Shabbat, which is also known as the Sabbath, is a weekly holy day which occurs on Friday nights and Saturdays until sunset, in which all forms of work are prohibited. Jews consider it to be a gift given by God, a day of happiness that is highly anticipated in the week preceding it.
During Shabbat Jews are expected to set aside their weekly, secular anxieties and devote themselves to a greater purpose. Within Jewish manuscripts Shabbat is referred to as being a queen, and is one of the most pivotal observances within the Jewish faith.
The Origin of Shabbat
Shabbat has a special place within Judaism for many reasons. It is the only observance which was established within the Ten Commandments, and as a result its importance exceeds even that of Yom Kippur. A greater number of aliyot, or opportunities offered to congregants to be called before the Torah, are provided during Shabbat than all other days.
Shabbat is also known as being a day of rest, primarily from secular pursuits. Jews are expected to seek spiritual enlightenment, and while this day is often associated with prayer, it was not developed exclusively for that purpose. While Jews do pray during Shabbat and spend lots of time in their synagogues, this is not what makes the event unique. Jews are expected to pray three times daily. What makes Shabbat a special event is that it is in adherence to two commandments, which is “shamor,” (to observe) and “zakhor” (to remember).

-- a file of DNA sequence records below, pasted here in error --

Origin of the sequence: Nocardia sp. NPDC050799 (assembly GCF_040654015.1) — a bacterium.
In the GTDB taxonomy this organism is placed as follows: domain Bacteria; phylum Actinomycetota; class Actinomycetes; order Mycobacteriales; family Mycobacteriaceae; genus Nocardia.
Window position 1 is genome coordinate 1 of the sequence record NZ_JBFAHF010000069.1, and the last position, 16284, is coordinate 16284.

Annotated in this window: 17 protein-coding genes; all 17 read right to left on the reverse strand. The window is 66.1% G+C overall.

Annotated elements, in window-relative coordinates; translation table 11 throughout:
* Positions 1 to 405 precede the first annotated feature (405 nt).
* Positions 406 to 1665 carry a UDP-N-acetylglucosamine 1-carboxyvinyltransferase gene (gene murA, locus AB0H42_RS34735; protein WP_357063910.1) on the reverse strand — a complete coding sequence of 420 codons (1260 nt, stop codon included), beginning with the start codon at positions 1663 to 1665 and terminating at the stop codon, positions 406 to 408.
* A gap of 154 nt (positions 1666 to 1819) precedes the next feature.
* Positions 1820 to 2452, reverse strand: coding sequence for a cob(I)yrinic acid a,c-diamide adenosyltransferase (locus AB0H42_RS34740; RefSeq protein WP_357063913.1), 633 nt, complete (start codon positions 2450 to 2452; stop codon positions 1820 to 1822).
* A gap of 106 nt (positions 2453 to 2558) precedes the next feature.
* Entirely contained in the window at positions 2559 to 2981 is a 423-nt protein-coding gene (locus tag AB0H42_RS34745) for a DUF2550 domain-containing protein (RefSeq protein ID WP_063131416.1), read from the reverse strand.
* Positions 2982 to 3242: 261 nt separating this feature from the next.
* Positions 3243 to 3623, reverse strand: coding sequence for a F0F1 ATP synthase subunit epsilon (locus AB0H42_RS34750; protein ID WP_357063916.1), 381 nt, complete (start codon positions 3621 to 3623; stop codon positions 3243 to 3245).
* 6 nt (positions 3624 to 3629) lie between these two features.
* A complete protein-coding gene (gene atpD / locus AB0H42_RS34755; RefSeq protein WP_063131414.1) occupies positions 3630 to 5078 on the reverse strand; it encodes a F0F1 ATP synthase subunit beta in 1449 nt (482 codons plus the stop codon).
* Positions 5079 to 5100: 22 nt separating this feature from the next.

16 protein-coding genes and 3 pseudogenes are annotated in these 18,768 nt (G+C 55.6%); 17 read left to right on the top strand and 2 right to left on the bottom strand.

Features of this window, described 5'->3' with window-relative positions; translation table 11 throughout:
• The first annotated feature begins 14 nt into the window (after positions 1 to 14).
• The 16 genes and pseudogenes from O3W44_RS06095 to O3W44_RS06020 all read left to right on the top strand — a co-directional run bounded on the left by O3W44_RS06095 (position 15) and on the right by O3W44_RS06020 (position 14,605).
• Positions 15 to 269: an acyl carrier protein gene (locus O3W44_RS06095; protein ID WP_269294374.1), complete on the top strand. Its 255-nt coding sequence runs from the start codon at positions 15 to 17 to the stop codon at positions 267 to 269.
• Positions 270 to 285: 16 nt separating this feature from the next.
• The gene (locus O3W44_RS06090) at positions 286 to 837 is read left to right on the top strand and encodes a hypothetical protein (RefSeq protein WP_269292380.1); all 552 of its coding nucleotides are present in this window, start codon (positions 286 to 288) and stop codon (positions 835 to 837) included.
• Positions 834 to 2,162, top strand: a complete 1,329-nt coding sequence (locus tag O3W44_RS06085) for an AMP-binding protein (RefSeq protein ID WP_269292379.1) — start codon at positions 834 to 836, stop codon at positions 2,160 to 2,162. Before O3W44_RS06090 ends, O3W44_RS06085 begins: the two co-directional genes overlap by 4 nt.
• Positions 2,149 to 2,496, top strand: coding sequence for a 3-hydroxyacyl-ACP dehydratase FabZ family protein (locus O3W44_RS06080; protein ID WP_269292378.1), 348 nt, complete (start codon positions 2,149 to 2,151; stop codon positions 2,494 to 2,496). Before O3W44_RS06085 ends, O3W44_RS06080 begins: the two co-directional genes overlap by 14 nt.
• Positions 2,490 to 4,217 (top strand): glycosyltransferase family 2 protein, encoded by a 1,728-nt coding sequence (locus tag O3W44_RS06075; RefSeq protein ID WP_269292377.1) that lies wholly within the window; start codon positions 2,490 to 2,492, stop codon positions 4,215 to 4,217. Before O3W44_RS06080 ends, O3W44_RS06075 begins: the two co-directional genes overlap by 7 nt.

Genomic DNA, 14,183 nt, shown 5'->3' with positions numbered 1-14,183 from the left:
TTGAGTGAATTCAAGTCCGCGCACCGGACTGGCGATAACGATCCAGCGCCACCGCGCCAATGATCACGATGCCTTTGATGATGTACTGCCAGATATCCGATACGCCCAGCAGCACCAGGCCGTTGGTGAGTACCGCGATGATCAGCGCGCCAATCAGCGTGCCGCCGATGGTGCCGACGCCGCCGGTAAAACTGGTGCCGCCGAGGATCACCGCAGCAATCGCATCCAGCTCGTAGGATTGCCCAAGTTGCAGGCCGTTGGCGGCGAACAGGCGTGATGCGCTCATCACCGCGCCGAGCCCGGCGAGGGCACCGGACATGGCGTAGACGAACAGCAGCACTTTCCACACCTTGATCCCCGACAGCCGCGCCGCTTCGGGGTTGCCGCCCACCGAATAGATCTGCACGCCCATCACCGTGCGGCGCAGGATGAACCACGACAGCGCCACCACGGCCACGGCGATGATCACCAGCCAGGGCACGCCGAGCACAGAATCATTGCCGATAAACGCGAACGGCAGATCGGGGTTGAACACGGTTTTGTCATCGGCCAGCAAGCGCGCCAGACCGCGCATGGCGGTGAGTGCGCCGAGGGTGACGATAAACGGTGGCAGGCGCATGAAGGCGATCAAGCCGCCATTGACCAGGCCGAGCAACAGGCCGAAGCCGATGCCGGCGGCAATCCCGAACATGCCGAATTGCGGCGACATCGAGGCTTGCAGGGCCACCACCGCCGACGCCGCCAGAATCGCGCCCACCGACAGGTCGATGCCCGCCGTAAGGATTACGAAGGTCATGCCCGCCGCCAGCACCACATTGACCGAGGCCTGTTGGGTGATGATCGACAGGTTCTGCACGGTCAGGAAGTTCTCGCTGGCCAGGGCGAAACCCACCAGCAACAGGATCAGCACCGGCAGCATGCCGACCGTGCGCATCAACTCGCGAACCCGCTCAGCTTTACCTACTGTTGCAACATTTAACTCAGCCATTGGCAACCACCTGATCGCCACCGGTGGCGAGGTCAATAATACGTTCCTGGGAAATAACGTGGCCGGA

Shabbat Customs and Practices
Jews will begin preparing for Shabbat in the afternoon on Friday. Their preparations may be likened to those taken to prepare for the arrival of an honored guest. The home will be cleaned, the family will bathe and dress themselves, and the best tableware they have will be brought out. The mood will be festive and meals will be prepared accordingly. No labor is permitted on Shabbat which means anything that cannot be done on that day must be completed by Friday.
As with all Jewish observances, Shabbat will start at sunset. This is a reference to the tale of creation which is told in Genesis, that there was an evening, followed by morning, and then one day. To Jews this means that a day will begin in the evening, rather than in the morning. The Jews will light Shabbat candles and blessings will be recited before sunset.
Jewish families will attend evening service and will then return home for a relaxing dinner. Prior to dinner the patriarch of the home will recite the Kiddush, which is a prayer before wine that will sanctify the Shabbat. The Jews will then pray before challah, which is a sweet type of bread which is shaped like a braid, and then dinner will be eaten. While there are no specific guidelines on what types of foods should be prepared, it is popular among Jews to slow cook their meals.